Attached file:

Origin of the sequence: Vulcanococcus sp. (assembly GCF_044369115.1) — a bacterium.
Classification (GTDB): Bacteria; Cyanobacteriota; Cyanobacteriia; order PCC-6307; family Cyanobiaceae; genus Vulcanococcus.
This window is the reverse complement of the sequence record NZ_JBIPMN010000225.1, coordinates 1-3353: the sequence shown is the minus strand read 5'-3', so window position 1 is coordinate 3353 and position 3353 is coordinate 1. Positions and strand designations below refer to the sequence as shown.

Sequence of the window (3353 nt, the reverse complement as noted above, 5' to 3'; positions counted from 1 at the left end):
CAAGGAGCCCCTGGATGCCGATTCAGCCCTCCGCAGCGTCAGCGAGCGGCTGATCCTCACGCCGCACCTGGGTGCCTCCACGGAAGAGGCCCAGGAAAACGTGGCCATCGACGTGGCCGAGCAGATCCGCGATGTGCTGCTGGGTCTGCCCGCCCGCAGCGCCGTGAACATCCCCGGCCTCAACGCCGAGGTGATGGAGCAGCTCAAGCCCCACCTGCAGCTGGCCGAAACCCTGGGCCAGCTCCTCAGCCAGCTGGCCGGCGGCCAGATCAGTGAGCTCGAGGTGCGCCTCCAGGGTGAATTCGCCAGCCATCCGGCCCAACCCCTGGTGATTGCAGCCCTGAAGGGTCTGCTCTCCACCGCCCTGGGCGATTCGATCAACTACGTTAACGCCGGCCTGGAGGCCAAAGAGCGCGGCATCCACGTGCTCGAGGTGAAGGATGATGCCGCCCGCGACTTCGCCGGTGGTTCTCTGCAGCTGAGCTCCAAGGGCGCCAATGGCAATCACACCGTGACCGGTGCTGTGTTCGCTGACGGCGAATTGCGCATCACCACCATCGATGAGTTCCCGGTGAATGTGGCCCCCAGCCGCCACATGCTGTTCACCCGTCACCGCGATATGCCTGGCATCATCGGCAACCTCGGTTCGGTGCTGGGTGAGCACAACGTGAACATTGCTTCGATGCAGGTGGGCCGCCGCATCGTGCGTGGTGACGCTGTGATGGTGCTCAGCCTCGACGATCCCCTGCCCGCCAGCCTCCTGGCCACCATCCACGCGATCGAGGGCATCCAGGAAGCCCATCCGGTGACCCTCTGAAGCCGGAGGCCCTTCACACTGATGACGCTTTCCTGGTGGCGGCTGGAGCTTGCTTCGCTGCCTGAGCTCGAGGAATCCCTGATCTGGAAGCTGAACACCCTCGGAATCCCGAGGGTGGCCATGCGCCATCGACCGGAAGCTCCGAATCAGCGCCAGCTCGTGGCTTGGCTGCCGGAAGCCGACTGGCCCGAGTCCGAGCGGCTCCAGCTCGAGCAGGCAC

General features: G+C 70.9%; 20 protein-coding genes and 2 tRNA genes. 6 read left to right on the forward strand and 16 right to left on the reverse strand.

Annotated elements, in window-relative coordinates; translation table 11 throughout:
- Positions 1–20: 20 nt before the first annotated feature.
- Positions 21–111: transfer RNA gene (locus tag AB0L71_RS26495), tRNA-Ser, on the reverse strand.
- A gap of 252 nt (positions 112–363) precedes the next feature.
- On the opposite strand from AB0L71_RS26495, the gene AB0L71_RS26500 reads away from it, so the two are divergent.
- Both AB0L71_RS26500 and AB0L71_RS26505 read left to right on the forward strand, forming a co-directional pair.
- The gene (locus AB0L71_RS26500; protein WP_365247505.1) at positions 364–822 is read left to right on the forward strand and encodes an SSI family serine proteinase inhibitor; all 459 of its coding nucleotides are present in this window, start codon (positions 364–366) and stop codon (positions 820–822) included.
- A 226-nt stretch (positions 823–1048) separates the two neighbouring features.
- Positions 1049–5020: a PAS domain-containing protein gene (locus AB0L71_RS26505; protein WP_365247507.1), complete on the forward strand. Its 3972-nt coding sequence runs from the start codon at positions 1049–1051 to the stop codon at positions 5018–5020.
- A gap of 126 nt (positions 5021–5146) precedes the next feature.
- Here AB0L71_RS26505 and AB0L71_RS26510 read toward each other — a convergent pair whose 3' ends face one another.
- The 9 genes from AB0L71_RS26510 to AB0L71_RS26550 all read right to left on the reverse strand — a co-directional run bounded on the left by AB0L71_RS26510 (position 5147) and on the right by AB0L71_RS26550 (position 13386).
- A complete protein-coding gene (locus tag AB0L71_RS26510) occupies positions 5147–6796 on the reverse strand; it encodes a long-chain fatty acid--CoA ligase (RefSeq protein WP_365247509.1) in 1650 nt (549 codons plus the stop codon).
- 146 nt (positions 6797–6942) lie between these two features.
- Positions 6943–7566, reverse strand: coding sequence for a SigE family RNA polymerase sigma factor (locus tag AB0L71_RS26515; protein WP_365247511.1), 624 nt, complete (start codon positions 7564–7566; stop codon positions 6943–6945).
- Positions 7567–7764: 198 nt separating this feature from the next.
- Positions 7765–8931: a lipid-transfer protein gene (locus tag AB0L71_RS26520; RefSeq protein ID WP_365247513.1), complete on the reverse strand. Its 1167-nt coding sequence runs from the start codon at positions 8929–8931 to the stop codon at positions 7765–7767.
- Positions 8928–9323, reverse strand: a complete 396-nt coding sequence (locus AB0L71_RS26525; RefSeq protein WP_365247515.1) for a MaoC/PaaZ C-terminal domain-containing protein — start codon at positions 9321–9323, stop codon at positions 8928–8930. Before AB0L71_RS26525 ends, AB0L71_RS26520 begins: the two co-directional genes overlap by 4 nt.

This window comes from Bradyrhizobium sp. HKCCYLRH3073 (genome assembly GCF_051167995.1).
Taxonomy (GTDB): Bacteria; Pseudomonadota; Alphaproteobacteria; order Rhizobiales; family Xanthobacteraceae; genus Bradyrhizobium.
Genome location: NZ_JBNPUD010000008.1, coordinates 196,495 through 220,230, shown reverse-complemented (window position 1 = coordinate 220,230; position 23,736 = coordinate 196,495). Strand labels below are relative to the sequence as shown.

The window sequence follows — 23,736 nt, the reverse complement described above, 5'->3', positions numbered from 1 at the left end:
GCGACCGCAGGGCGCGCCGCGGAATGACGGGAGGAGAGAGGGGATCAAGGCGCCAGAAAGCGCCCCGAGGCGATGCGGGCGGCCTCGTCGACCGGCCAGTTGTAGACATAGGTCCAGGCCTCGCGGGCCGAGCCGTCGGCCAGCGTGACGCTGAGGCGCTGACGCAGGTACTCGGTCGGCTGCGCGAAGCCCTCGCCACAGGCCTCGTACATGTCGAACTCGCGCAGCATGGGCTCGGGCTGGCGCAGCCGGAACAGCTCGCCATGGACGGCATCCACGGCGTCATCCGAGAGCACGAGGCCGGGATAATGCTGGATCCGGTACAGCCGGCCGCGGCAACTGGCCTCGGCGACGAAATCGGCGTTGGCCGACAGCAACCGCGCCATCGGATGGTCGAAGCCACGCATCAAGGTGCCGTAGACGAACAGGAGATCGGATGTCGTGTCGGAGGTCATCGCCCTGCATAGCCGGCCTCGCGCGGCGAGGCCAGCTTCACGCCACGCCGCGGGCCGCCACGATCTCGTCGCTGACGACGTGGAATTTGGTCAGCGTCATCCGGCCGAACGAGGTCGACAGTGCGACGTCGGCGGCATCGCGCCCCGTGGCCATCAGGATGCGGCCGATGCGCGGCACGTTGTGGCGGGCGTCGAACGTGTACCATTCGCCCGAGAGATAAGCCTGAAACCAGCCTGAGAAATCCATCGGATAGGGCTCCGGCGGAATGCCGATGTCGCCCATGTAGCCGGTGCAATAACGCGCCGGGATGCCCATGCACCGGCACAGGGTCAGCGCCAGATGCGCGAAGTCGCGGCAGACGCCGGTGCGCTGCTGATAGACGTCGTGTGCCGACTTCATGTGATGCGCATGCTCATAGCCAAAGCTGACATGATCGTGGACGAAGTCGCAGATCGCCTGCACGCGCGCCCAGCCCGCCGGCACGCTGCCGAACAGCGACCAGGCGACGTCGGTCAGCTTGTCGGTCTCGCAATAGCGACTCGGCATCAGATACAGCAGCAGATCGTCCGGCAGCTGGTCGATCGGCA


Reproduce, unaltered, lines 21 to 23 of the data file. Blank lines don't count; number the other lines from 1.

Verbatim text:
- Positions 6943–7566, reverse strand: coding sequence for a SigE family RNA polymerase sigma factor (locus tag AB0L71_RS26515; protein WP_365247511.1), 624 nt, complete (start codon positions 7564–7566; stop codon positions 6943–6945).
- Positions 7567–7764: 198 nt separating this feature from the next.
- Positions 7765–8931: a lipid-transfer protein gene (locus tag AB0L71_RS26520; RefSeq protein ID WP_365247513.1), complete on the reverse strand. Its 1167-nt coding sequence runs from the start codon at positions 8929–8931 to the stop codon at positions 7765–7767.